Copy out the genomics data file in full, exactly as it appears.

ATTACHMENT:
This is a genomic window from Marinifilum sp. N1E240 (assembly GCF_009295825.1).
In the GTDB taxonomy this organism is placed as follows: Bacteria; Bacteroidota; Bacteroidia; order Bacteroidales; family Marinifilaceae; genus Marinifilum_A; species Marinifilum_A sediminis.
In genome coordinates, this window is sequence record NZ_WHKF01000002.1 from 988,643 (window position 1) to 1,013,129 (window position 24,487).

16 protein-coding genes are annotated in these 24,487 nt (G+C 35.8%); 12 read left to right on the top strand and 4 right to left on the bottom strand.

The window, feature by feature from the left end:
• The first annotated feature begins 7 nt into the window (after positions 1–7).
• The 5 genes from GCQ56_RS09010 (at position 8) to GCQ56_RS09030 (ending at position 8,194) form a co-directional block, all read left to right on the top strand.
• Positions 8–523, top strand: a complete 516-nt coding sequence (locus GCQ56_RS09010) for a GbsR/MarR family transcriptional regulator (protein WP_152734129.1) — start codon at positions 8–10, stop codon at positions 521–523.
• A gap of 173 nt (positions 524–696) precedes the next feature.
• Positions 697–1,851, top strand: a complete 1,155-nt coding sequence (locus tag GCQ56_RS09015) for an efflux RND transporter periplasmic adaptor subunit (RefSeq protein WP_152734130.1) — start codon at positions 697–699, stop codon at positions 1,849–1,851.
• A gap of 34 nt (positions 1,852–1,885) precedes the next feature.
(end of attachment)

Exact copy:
This is a genomic window from Marinifilum sp. N1E240 (assembly GCF_009295825.1).
In the GTDB taxonomy this organism is placed as follows: Bacteria; Bacteroidota; Bacteroidia; order Bacteroidales; family Marinifilaceae; genus Marinifilum_A; species Marinifilum_A sediminis.
In genome coordinates, this window is sequence record NZ_WHKF01000002.1 from 988,643 (window position 1) to 1,013,129 (window position 24,487).

16 protein-coding genes are annotated in these 24,487 nt (G+C 35.8%); 12 read left to right on the top strand and 4 right to left on the bottom strand.

The window, feature by feature from the left end:
• The first annotated feature begins 7 nt into the window (after positions 1–7).
• The 5 genes from GCQ56_RS09010 (at position 8) to GCQ56_RS09030 (ending at position 8,194) form a co-directional block, all read left to right on the top strand.
• Positions 8–523, top strand: a complete 516-nt coding sequence (locus GCQ56_RS09010) for a GbsR/MarR family transcriptional regulator (protein WP_152734129.1) — start codon at positions 8–10, stop codon at positions 521–523.
• A gap of 173 nt (positions 524–696) precedes the next feature.
• Positions 697–1,851, top strand: a complete 1,155-nt coding sequence (locus tag GCQ56_RS09015) for an efflux RND transporter periplasmic adaptor subunit (RefSeq protein WP_152734130.1) — start codon at positions 697–699, stop codon at positions 1,849–1,851.
• A gap of 34 nt (positions 1,852–1,885) precedes the next feature.